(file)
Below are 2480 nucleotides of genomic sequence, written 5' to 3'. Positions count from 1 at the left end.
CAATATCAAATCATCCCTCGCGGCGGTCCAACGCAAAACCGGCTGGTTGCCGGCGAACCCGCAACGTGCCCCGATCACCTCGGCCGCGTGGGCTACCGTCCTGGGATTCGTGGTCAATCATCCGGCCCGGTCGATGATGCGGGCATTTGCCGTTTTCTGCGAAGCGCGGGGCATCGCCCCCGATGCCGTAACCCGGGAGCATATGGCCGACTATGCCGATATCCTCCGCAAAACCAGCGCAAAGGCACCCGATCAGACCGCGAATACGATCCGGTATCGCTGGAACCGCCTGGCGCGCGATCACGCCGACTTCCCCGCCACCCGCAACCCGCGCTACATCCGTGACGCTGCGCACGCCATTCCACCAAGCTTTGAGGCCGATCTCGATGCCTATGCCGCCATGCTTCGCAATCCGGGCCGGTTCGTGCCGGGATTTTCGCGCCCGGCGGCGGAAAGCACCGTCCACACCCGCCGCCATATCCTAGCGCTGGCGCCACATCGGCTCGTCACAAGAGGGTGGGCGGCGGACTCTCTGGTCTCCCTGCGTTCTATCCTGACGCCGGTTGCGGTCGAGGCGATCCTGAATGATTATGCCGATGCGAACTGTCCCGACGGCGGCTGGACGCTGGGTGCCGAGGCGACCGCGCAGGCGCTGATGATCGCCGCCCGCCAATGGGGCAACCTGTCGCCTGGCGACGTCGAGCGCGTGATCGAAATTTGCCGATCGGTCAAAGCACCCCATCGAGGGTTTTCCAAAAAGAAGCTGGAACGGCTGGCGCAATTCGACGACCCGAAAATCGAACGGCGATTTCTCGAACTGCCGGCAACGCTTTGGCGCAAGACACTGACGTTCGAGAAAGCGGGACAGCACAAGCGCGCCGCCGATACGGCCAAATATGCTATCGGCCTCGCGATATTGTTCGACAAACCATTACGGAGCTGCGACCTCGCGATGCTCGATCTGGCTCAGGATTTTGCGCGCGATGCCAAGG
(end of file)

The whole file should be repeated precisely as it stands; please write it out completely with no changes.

Below are 2480 nucleotides of genomic sequence, written 5' to 3'. Positions count from 1 at the left end.
CAATATCAAATCATCCCTCGCGGCGGTCCAACGCAAAACCGGCTGGTTGCCGGCGAACCCGCAACGTGCCCCGATCACCTCGGCCGCGTGGGCTACCGTCCTGGGATTCGTGGTCAATCATCCGGCCCGGTCGATGATGCGGGCATTTGCCGTTTTCTGCGAAGCGCGGGGCATCGCCCCCGATGCCGTAACCCGGGAGCATATGGCCGACTATGCCGATATCCTCCGCAAAACCAGCGCAAAGGCACCCGATCAGACCGCGAATACGATCCGGTATCGCTGGAACCGCCTGGCGCGCGATCACGCCGACTTCCCCGCCACCCGCAACCCGCGCTACATCCGTGACGCTGCGCACGCCATTCCACCAAGCTTTGAGGCCGATCTCGATGCCTATGCCGCCATGCTTCGCAATCCGGGCCGGTTCGTGCCGGGATTTTCGCGCCCGGCGGCGGAAAGCACCGTCCACACCCGCCGCCATATCCTAGCGCTGGCGCCACATCGGCTCGTCACAAGAGGGTGGGCGGCGGACTCTCTGGTCTCCCTGCGTTCTATCCTGACGCCGGTTGCGGTCGAGGCGATCCTGAATGATTATGCCGATGCGAACTGTCCCGACGGCGGCTGGACGCTGGGTGCCGAGGCGACCGCGCAGGCGCTGATGATCGCCGCCCGCCAATGGGGCAACCTGTCGCCTGGCGACGTCGAGCGCGTGATCGAAATTTGCCGATCGGTCAAAGCACCCCATCGAGGGTTTTCCAAAAAGAAGCTGGAACGGCTGGCGCAATTCGACGACCCGAAAATCGAACGGCGATTTCTCGAACTGCCGGCAACGCTTTGGCGCAAGACACTGACGTTCGAGAAAGCGGGACAGCACAAGCGCGCCGCCGATACGGCCAAATATGCTATCGGCCTCGCGATATTGTTCGACAAACCATTACGGAGCTGCGACCTCGCGATGCTCGATCTGGCTCAGGATTTTGCGCGCGATGCCAAGG